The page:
By Carter B. Horsley
This attractive, 121-unit, cooperative apartment
building is on the site of four townhouses, one of which belonged
to Ogden L. Mills and had been designed by Richard M. Hunt. Hunt
had been the mentor of Emery Roth, the architect of the high-rise
building now on the site. The other townhouses on the site included
a residence for Mary Harrison designed by C. P. H. Gilbert, a
residence for Maturin Livingston, also designed by Hunt, and a
townhouse designed by Welch, Smith & Provot.
Originally, the building had 134 apartments,
eight of which were duplexes, with a total of 560 rooms.
The buff-brick building, which has a three-story
limestone base, was completed in 1941 and is notable for its streamlined,
Moderne style, highlighted by the glass-brick, rounded corners
of the watertank enclosure. There are rounded bay windows above
the first setbacks on the avenue fašade and also on most
of the side-street fašade. The setbacks are strongly accented
by cornices that nicely punctuate the building's mass.
The building's avenue frontage is not symmetrical
and is nicely modulated by a central section accented by vertical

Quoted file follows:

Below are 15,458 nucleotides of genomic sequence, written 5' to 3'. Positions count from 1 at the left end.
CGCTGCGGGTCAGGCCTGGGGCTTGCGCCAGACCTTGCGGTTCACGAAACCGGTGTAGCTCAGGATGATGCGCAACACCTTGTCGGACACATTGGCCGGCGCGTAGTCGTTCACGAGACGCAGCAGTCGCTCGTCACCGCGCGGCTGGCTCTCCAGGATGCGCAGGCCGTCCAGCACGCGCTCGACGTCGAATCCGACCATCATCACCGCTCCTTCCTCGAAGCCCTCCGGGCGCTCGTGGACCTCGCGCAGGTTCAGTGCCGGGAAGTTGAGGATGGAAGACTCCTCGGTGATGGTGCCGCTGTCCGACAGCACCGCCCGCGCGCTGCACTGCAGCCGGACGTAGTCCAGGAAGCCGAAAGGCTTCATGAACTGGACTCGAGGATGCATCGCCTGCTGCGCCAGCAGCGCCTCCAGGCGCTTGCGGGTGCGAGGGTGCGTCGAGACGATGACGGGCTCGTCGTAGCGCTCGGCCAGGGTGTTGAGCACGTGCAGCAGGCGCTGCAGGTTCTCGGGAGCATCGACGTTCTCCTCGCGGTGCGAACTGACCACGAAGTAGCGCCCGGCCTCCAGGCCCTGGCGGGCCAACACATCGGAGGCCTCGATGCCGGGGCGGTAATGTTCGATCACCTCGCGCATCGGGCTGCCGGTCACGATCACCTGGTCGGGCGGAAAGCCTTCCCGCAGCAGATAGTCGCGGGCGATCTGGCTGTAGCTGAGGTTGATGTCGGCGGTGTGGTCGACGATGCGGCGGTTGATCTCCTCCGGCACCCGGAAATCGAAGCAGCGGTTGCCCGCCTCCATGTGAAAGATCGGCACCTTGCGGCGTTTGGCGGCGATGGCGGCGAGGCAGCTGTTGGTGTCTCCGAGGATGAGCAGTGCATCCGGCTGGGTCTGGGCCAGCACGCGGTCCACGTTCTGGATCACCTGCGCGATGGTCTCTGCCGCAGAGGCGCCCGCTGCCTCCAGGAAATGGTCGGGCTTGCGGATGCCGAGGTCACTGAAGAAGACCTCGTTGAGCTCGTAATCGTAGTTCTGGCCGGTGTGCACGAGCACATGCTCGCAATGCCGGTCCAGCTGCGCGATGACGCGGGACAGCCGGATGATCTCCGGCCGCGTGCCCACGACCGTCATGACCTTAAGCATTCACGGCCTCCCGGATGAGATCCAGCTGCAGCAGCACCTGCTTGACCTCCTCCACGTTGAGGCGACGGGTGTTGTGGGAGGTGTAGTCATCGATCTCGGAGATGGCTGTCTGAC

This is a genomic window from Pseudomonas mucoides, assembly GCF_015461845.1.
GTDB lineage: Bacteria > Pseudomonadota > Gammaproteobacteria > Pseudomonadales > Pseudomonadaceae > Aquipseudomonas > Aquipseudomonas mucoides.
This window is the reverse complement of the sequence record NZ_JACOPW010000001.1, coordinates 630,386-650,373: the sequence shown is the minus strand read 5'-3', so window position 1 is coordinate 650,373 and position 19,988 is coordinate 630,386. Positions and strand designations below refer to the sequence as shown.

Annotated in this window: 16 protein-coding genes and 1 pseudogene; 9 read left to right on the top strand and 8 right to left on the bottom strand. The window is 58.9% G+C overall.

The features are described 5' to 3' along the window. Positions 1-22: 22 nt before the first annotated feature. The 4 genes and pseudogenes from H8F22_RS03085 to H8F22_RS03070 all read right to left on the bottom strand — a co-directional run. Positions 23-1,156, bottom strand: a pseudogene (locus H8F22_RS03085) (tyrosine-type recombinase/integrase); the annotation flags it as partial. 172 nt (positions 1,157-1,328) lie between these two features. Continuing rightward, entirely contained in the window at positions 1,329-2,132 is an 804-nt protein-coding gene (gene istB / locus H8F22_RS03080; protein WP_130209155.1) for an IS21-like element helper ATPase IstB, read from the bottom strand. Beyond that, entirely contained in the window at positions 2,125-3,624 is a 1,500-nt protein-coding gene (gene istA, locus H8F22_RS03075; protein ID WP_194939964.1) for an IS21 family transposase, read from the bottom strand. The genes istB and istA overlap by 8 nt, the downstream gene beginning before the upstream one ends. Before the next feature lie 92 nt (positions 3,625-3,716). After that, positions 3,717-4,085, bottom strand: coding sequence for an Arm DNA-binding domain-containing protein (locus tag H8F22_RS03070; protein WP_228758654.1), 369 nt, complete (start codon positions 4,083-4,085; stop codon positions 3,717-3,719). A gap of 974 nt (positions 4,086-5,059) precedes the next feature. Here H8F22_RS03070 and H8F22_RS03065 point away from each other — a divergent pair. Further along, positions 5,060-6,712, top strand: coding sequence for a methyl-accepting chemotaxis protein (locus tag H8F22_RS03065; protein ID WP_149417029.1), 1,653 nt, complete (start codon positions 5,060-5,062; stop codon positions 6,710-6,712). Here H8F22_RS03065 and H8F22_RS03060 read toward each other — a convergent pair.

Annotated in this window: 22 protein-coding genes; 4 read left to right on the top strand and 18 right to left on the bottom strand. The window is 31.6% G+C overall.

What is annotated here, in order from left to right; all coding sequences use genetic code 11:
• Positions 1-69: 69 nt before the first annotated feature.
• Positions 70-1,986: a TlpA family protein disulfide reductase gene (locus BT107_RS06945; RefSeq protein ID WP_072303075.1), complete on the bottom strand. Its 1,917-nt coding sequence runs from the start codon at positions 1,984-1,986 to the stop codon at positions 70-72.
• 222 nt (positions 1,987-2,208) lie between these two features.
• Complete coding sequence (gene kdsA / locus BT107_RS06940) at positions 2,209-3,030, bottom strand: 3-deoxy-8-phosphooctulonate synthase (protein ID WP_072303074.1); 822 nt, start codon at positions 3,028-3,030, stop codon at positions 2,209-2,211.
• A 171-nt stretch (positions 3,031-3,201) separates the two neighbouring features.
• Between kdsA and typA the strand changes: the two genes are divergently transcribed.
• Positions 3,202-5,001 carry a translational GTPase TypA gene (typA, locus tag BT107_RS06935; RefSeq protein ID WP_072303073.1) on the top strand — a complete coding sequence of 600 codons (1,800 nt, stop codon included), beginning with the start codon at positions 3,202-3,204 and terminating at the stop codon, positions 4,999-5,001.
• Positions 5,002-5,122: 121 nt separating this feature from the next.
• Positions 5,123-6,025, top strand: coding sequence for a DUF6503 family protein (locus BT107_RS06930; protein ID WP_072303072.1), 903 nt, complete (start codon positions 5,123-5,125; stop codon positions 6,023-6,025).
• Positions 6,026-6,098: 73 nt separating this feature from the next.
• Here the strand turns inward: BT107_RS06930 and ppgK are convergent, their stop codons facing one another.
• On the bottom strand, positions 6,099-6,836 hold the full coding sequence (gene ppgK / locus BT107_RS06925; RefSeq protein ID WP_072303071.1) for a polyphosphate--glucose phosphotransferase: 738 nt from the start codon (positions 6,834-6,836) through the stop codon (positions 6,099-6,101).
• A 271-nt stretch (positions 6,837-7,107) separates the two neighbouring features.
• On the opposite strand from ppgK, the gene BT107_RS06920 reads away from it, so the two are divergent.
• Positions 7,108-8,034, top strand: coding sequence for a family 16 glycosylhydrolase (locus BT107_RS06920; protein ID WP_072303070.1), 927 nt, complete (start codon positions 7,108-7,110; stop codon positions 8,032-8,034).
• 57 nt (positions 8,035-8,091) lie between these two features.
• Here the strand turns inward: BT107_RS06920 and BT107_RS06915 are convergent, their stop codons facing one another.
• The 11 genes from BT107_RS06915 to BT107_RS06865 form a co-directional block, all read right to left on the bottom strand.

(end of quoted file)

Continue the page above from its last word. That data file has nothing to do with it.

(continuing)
Roth, who designed many of the most famous
towers on Central Park West such as the San Remo and the Beresford,
was the architect also of 880 Fifth Avenue, just across 69th Street,
and 930 Fifth Avenue, a few blocks to the north.
"A symmetrically placed Fifth Avenue entrance
led to a streamlined lobby featuring red granite walls and a gray
tremolite floor; a second, similarly articulated lobby was approached
directly from Sixty-ninth Street," wrote Robert A. M. Stern,
Thomas Mellins and David Fishman in their fine book, "New
York 1960, Architecture and Urbanism Between the Second World
War and the Bicentennial" (The Monacelli Press, 1995). "Although
the building exuded a sense of up-to-date style and the rooms
were not large," the authors continued, "the layouts
reflected the traditional standards of luxury and service that
Fifth Avenue residents had come to expect; every unit, even those
lacking separate dining rooms or maids' rooms, had a servants'
entrance leading from a vestibule connected to the kitchen."
For more information on 875 Fifth Avenue check its entry at CityRealty.com